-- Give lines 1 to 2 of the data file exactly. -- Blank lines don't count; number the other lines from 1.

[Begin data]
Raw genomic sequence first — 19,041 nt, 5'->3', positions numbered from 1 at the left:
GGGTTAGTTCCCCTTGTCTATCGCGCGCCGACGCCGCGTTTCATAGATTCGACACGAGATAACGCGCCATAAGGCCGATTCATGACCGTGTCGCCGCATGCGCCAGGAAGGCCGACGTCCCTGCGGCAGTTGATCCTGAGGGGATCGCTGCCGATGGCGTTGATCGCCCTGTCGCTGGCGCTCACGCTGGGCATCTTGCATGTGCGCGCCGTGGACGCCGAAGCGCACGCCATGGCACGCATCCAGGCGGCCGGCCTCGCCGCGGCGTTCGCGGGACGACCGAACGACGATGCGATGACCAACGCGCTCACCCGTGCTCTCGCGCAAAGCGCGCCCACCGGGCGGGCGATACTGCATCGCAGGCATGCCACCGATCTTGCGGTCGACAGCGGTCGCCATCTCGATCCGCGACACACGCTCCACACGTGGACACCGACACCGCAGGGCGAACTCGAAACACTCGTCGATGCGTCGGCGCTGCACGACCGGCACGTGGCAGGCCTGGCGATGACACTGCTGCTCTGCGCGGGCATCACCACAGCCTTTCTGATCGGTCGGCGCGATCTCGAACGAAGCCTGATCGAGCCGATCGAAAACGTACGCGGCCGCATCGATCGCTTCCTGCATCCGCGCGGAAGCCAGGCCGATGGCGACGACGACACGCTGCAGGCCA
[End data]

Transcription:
Raw genomic sequence first — 19,041 nt, 5'->3', positions numbered from 1 at the left:
GGGTTAGTTCCCCTTGTCTATCGCGCGCCGACGCCGCGTTTCATAGATTCGACACGAGATAACGCGCCATAAGGCCGATTCATGACCGTGTCGCCGCATGCGCCAGGAAGGCCGACGTCCCTGCGGCAGTTGATCCTGAGGGGATCGCTGCCGATGGCGTTGATCGCCCTGTCGCTGGCGCTCACGCTGGGCATCTTGCATGTGCGCGCCGTGGACGCCGAAGCGCACGCCATGGCACGCATCCAGGCGGCCGGCCTCGCCGCGGCGTTCGCGGGACGACCGAACGACGATGCGATGACCAACGCGCTCACCCGTGCTCTCGCGCAAAGCGCGCCCACCGGGCGGGCGATACTGCATCGCAGGCATGCCACCGATCTTGCGGTCGACAGCGGTCGCCATCTCGATCCGCGACACACGCTCCACACGTGGACACCGACACCGCAGGGCGAACTCGAAACACTCGTCGATGCGTCGGCGCTGCACGACCGGCACGTGGCAGGCCTGGCGATGACACTGCTGCTCTGCGCGGGCATCACCACAGCCTTTCTGATCGGTCGGCGCGATCTCGAACGAAGCCTGATCGAGCCGATCGAAAACGTACGCGGCCGCATCGATCGCTTCCTGCATCCGCGCGGAAGCCAGGCCGATGGCGACGACGACACGCTGCAGGCCA